An uneven collection focusing on men, worth sifting through for the gems.


Whatever Makes You Happy


In this collection of short fiction, gay men struggle with relationships, sexuality, and life.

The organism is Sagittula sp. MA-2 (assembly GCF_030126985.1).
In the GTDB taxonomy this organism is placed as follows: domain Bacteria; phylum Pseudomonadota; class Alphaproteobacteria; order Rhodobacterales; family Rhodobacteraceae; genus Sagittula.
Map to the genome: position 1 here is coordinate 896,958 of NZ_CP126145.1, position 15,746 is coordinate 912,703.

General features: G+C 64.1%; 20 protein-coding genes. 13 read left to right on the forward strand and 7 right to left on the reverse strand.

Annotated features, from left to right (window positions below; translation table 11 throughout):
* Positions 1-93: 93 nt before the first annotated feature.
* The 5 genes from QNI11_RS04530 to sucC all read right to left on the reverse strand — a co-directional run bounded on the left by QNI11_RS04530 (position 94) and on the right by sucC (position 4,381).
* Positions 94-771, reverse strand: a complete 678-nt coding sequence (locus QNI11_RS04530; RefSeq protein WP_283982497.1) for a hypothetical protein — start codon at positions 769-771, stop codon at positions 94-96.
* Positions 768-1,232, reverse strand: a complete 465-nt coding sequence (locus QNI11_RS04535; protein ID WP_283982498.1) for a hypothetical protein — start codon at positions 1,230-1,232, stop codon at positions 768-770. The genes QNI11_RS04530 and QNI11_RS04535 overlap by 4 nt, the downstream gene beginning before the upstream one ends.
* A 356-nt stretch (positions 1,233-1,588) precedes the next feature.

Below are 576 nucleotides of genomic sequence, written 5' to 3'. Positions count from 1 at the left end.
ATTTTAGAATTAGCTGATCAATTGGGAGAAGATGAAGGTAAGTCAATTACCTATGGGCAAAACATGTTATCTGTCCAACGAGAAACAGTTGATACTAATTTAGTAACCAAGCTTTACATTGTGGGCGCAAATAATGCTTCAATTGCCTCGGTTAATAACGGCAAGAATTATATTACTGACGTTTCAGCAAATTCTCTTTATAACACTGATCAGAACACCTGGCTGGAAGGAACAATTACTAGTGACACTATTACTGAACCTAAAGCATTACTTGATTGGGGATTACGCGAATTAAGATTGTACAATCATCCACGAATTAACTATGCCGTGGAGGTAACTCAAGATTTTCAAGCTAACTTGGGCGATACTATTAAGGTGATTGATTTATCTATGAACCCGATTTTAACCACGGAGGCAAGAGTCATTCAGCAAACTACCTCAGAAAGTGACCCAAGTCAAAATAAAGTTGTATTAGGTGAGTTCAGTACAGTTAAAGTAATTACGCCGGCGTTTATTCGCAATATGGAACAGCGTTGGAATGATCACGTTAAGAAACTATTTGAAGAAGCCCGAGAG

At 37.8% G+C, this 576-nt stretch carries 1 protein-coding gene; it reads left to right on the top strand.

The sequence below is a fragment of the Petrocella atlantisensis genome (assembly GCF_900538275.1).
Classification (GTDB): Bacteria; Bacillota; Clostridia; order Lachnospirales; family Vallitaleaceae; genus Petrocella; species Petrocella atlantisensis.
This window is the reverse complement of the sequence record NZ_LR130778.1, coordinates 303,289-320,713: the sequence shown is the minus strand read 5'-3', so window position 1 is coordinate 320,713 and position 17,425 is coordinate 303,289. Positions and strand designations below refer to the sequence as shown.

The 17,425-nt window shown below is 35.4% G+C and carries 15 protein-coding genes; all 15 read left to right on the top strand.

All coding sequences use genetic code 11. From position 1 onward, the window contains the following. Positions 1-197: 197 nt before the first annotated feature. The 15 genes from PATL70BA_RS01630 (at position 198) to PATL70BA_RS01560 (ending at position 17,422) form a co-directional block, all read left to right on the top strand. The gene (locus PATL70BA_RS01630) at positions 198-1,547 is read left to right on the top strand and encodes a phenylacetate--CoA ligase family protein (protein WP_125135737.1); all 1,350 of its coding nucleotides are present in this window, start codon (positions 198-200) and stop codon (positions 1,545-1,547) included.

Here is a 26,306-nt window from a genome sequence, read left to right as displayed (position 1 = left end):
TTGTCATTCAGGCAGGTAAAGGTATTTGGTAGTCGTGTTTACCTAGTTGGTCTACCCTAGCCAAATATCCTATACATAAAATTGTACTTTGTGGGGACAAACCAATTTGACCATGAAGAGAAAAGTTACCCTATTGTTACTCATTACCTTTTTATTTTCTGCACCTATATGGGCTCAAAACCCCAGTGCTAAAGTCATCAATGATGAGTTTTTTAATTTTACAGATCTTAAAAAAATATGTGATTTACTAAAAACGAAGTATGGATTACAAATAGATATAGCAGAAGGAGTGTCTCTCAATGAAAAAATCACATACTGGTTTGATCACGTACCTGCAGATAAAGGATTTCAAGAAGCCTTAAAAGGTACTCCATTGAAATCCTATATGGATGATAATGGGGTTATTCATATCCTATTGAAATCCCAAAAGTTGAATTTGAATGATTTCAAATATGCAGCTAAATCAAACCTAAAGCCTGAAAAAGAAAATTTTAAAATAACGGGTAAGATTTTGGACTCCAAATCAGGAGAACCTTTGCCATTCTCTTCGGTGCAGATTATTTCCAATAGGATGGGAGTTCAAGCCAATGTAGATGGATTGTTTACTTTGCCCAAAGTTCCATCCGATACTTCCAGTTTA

The volume’s six stories primarily explore the experiences of a variety of gay men. These range from a privileged high school athlete, trying to figure out his place in the world, to men just past youth seeking to make their way in Manhattan, to an aging man whiling away his final days in an upstate New York nursing home. The cleverer that Hill (Myxocene, 2015, etc.) gets, the less engaging his stories become. In the titular tale, an elderly man tries to comprehend the concepts—such as polyandry and nonbinary gender identity—that inform his grown grandchildren’s lives. While the narrator’s well-meaning attempts at understanding remain endearing, too much emphasis is placed on the premise, giving the account a sitcom feeling. The collection’s one dud, “The Prince and the Executioner,” is set “long ago in the Frenglish Kingdom of Facedom.” The faux medieval surroundings are apparently meant as a lens to establish a parable around real issues—a key question presented is “how could the King tolerate a Prince turned Princess?”—but the conceit, speech, and plot become too stilted and haphazard. On the other hand, the two stories situated in the more expected locale of early 21st-century Manhattan are very powerful. In both “The Nose” and “The Dried Plum and the Envelope,” heavy-drinking gay men circling 30 find ways to come to terms with disappointment and the choices they’ve made. Hill firmly controls the (very different) voices of each of these characters, and he deftly builds to moments of quiet betrayal. The elderly narrator of “The Final Plan” inhabits some of the same territory when he reminisces about his life in pre-AIDS Manhattan, “a place where you could feel sort of like you belonged and relatively safe.” Unfortunately, this tale soon veers into a convoluted nursing home drama. Hill’s exploration of the lives of gay men in New York is strong, nuanced, and originally drawn. The volume should be picked up for these narratives, but readers will likely wish Hill had stuck to this terrain throughout the book.